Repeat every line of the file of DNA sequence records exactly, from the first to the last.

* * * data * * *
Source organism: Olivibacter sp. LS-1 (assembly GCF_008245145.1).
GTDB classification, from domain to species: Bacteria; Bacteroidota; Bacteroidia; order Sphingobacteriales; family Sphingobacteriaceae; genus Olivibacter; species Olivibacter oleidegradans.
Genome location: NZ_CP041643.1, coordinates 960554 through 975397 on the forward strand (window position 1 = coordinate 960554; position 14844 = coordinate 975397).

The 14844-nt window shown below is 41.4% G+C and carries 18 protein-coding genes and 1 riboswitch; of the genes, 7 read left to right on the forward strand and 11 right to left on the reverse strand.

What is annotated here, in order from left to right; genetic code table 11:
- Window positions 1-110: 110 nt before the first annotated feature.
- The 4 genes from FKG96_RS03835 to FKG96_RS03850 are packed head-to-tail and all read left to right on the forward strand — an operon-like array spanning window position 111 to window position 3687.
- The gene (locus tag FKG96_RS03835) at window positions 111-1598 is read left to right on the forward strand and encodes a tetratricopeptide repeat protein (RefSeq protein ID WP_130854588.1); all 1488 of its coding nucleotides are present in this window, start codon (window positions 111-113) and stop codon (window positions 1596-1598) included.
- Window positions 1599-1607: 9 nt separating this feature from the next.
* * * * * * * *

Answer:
Source organism: Olivibacter sp. LS-1 (assembly GCF_008245145.1).
GTDB classification, from domain to species: Bacteria; Bacteroidota; Bacteroidia; order Sphingobacteriales; family Sphingobacteriaceae; genus Olivibacter; species Olivibacter oleidegradans.
Genome location: NZ_CP041643.1, coordinates 960554 through 975397 on the forward strand (window position 1 = coordinate 960554; position 14844 = coordinate 975397).

The 14844-nt window shown below is 41.4% G+C and carries 18 protein-coding genes and 1 riboswitch; of the genes, 7 read left to right on the forward strand and 11 right to left on the reverse strand.

What is annotated here, in order from left to right; genetic code table 11:
- Window positions 1-110: 110 nt before the first annotated feature.
- The 4 genes from FKG96_RS03835 to FKG96_RS03850 are packed head-to-tail and all read left to right on the forward strand — an operon-like array spanning window position 111 to window position 3687.
- The gene (locus tag FKG96_RS03835) at window positions 111-1598 is read left to right on the forward strand and encodes a tetratricopeptide repeat protein (RefSeq protein ID WP_130854588.1); all 1488 of its coding nucleotides are present in this window, start codon (window positions 111-113) and stop codon (window positions 1596-1598) included.
- Window positions 1599-1607: 9 nt separating this feature from the next.